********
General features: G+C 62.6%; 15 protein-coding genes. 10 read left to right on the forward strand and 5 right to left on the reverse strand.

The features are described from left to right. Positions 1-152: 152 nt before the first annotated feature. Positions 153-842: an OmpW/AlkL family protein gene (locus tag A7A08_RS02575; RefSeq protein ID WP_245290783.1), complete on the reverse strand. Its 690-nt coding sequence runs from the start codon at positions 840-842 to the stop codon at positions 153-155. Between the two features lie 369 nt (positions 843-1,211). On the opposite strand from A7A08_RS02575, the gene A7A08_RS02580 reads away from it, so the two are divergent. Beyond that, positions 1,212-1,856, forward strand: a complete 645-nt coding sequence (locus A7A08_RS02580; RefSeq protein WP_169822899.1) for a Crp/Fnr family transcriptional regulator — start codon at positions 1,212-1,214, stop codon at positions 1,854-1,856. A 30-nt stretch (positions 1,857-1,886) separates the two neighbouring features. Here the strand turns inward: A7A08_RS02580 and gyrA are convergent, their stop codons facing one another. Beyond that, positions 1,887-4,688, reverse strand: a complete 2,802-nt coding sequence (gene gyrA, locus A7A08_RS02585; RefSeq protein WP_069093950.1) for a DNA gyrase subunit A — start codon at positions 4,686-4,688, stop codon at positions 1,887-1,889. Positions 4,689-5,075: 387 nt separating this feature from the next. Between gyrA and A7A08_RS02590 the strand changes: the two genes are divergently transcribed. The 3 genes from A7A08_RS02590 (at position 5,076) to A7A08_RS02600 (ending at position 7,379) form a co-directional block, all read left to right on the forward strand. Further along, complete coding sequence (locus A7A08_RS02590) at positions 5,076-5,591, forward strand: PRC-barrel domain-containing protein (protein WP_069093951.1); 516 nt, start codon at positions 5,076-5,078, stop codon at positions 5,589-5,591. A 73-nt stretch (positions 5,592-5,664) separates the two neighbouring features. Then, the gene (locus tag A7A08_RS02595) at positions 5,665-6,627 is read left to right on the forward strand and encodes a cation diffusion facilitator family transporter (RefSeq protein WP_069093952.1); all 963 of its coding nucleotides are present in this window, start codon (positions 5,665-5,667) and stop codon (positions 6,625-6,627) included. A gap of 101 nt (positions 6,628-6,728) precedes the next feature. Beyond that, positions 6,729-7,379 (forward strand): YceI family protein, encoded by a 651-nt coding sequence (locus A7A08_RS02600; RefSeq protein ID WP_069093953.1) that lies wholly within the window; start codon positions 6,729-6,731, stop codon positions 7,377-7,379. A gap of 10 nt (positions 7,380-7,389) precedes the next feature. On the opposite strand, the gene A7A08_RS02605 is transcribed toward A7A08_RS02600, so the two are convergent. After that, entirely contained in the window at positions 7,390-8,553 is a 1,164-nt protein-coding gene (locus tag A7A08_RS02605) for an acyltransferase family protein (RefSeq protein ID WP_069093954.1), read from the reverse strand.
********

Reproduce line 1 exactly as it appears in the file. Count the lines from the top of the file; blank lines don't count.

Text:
General features: G+C 62.6%; 15 protein-coding genes. 10 read left to right on the forward strand and 5 right to left on the reverse strand.